Tennis community excited for Bear Mountain CentrePosted on February 14, 2017
by Joel Tansey – Goldstream News Gazette
Langford posted Feb 12, 2017 at 10:00 AM
The West Shore already boasts a sizeable tennis community, but the sport’s landscape will change dramatically with the soon-to-be-built, eight-court indoor/outdoor red clay tennis centre at the Westin Bear Mountain Golf Resort and Spa, the largest such facility in Western Canada.
Sue Grandmaison, president of the Langford Tennis Club, was one of the first to sign up for a founding membership at the new centre.
“It’s (a) very vibrant and active (community),” she said of the local scene. “We have a large tennis club with over 100 members … and there’s more and more moving out here.” The social aspects of the club make it about more than just tennis, she added.
Grandmaison doesn’t see the addition of Bear Mountain’s facility as a threat to the existing club, which plays out of the Royal Roads courts. If anything, it’s a boon for members, who would previously have to travel to the Panorama Recreation Centre in North Saanich, or Oak Bay for winter tennis.
“I hope to work together with Bear Mountain so that we can have a great partnership,” she said.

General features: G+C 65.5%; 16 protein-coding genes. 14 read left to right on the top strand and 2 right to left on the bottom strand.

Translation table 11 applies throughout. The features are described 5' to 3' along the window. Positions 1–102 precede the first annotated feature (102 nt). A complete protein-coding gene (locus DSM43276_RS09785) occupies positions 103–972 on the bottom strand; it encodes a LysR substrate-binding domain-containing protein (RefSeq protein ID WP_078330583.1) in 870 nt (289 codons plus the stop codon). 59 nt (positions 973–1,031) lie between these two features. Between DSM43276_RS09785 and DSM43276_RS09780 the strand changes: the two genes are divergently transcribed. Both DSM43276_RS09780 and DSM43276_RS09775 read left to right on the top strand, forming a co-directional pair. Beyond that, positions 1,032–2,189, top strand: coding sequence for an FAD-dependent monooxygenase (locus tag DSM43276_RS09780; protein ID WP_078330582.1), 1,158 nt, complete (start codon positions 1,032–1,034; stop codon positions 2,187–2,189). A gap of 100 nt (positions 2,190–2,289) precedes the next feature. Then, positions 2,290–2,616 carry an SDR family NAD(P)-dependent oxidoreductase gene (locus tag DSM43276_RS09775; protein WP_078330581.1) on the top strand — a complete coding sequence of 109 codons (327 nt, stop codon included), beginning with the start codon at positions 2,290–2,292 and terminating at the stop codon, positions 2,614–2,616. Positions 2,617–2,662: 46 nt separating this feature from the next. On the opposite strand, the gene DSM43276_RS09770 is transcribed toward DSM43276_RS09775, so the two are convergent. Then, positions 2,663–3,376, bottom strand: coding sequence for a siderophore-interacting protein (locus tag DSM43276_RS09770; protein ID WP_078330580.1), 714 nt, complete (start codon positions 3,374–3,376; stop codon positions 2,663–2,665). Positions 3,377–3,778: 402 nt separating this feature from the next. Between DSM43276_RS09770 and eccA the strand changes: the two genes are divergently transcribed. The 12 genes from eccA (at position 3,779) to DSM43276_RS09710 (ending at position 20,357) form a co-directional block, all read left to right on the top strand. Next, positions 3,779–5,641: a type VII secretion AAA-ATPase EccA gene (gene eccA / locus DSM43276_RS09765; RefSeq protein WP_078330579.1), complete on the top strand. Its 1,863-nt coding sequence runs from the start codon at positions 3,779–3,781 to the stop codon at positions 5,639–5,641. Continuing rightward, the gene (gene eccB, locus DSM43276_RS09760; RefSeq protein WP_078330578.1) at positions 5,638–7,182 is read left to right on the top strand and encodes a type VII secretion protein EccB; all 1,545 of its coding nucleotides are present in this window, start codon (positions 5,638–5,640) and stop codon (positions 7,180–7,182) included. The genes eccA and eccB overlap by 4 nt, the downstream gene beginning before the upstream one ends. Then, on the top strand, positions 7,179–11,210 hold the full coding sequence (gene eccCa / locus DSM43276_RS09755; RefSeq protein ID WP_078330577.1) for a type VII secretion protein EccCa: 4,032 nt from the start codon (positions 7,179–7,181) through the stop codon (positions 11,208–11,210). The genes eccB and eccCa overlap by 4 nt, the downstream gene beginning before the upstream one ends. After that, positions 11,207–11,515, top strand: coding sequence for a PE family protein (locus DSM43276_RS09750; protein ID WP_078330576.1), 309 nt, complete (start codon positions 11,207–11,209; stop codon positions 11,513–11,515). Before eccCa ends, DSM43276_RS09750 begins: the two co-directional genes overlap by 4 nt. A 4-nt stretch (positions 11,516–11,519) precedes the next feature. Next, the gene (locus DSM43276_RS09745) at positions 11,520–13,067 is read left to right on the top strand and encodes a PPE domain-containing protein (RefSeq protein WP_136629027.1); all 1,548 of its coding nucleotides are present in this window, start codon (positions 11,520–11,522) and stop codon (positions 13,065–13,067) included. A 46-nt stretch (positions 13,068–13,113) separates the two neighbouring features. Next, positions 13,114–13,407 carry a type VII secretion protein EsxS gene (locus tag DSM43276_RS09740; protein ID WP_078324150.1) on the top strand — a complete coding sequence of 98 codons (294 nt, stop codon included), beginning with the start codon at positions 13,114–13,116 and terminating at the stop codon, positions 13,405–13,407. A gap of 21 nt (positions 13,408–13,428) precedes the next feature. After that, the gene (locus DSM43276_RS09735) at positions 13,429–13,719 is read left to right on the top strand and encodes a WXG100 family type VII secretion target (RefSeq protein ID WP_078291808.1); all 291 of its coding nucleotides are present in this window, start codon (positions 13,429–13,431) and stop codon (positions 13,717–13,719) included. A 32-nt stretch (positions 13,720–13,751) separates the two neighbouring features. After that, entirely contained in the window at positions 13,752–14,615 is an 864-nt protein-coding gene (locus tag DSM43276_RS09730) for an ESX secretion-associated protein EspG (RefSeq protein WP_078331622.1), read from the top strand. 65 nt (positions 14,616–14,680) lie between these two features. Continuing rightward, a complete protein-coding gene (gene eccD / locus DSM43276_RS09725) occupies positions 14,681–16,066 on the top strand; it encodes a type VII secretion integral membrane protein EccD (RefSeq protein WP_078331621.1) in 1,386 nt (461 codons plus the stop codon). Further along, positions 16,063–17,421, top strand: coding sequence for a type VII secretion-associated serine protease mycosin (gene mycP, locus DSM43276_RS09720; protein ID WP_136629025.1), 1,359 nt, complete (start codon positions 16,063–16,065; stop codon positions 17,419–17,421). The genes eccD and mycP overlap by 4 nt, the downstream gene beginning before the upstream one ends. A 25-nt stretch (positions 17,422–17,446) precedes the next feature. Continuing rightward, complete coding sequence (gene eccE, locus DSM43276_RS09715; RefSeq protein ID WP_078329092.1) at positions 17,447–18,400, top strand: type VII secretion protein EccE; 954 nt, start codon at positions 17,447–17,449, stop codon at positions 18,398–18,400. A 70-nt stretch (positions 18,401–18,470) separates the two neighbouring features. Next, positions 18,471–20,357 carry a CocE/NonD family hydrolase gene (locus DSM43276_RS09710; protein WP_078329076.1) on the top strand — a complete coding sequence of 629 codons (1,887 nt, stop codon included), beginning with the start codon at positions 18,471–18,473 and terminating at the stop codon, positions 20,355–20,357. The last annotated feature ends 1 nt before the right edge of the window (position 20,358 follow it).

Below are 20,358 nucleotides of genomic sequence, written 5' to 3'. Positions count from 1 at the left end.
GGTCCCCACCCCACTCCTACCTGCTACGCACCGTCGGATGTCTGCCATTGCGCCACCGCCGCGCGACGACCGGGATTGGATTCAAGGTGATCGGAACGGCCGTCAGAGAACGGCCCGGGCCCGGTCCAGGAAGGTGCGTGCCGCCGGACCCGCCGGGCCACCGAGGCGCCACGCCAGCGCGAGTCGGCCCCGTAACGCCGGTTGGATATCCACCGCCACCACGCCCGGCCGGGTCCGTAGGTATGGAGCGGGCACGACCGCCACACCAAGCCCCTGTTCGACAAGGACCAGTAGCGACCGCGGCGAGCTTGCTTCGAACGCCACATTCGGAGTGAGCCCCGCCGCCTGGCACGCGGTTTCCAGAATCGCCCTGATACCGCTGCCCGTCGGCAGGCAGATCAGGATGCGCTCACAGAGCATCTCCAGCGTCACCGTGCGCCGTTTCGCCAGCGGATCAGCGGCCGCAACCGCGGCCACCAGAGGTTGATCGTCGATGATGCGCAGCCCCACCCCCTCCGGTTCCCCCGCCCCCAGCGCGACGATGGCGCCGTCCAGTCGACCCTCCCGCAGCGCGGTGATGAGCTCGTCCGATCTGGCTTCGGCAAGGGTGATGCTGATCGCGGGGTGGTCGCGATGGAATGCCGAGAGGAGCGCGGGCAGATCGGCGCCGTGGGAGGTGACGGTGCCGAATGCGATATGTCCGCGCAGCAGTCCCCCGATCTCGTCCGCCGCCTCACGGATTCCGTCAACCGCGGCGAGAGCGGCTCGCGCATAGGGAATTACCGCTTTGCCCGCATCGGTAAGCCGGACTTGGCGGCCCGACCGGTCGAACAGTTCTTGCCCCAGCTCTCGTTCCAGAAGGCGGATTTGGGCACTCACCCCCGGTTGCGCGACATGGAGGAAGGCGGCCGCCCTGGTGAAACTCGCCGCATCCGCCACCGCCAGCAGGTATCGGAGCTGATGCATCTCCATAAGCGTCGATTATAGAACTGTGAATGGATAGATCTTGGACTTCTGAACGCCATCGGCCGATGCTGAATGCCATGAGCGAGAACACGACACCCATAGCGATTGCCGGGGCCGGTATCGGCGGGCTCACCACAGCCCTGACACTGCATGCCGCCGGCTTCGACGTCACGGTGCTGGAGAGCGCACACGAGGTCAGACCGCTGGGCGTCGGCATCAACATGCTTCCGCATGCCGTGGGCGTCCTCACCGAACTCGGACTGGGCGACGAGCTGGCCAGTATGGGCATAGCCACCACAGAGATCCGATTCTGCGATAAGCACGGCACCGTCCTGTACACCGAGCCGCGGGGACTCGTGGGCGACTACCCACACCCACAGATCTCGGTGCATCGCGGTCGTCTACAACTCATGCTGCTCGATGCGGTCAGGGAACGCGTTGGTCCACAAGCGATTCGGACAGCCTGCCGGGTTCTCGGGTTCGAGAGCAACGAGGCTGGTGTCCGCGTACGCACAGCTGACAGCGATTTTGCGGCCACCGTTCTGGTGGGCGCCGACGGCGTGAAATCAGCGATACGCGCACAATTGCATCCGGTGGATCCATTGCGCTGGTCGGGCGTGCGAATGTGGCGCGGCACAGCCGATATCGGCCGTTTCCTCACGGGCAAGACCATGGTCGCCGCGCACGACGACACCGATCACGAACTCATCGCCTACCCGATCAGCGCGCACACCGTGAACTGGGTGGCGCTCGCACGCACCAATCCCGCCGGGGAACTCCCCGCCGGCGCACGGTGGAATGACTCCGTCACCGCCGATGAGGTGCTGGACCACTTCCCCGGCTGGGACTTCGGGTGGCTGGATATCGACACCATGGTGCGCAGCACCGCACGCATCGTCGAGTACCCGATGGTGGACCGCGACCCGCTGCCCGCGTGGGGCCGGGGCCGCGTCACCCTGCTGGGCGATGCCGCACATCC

New Bear Mountain tennis director Russ Hartley, who spent his first day on the job earlier this month, brings years of tennis experience to the club, having been the pro at the Racquet Club of Victoria before taking the head job at the Vancouver Lawn Tennis and Badminton Club.
He hopes to foster a strong sense of community amongst members, echoing Grandmaison’s thoughts on tennis being a social sport.
“One of our goals here is to develop a real club atmosphere and one of the benefits of having a tennis club is the community and the social component,” he said. “So when people come down, it’s not just a set of tennis courts to go out and play … it’s a place where you see your friends.”
From a playing perspective, the clay surface will offer a whole new set of challenges for players. Hartley noted it can be a difficult adjustment for someone more accustomed to hard courts. However, the softer clay surface is much easier on the body than a hard court and is a great surface for juniors to learn on, he added.
“About 80 to 85 per cent of the top 20 players in the world were raised on clay,” he said.
And with Canada boasting some of the world’s top players, including world No. 4-ranked Milos Raonic, both Hartley and Grandmaison are seeing an increase in local enthusiasm for one of the world’s most popular sports.
“That’s definitely made a huge impact,” Hartley said. “That’s something that Canada has been dying for for the last number of years. Tennis is continuing to surge upwards in its popularity.”
“We have a junior program at the Langford Tennis Club and we have a wait list … it’s a growing sport on the West Shore,” Grandmaison added.
The facility is designed to host professional tournaments in the future, and a tennis pavilion, winter bubble and lights are all a part of the eventual plans.
For more information on the project, log on to bearmountain.ca/recreation/tennis.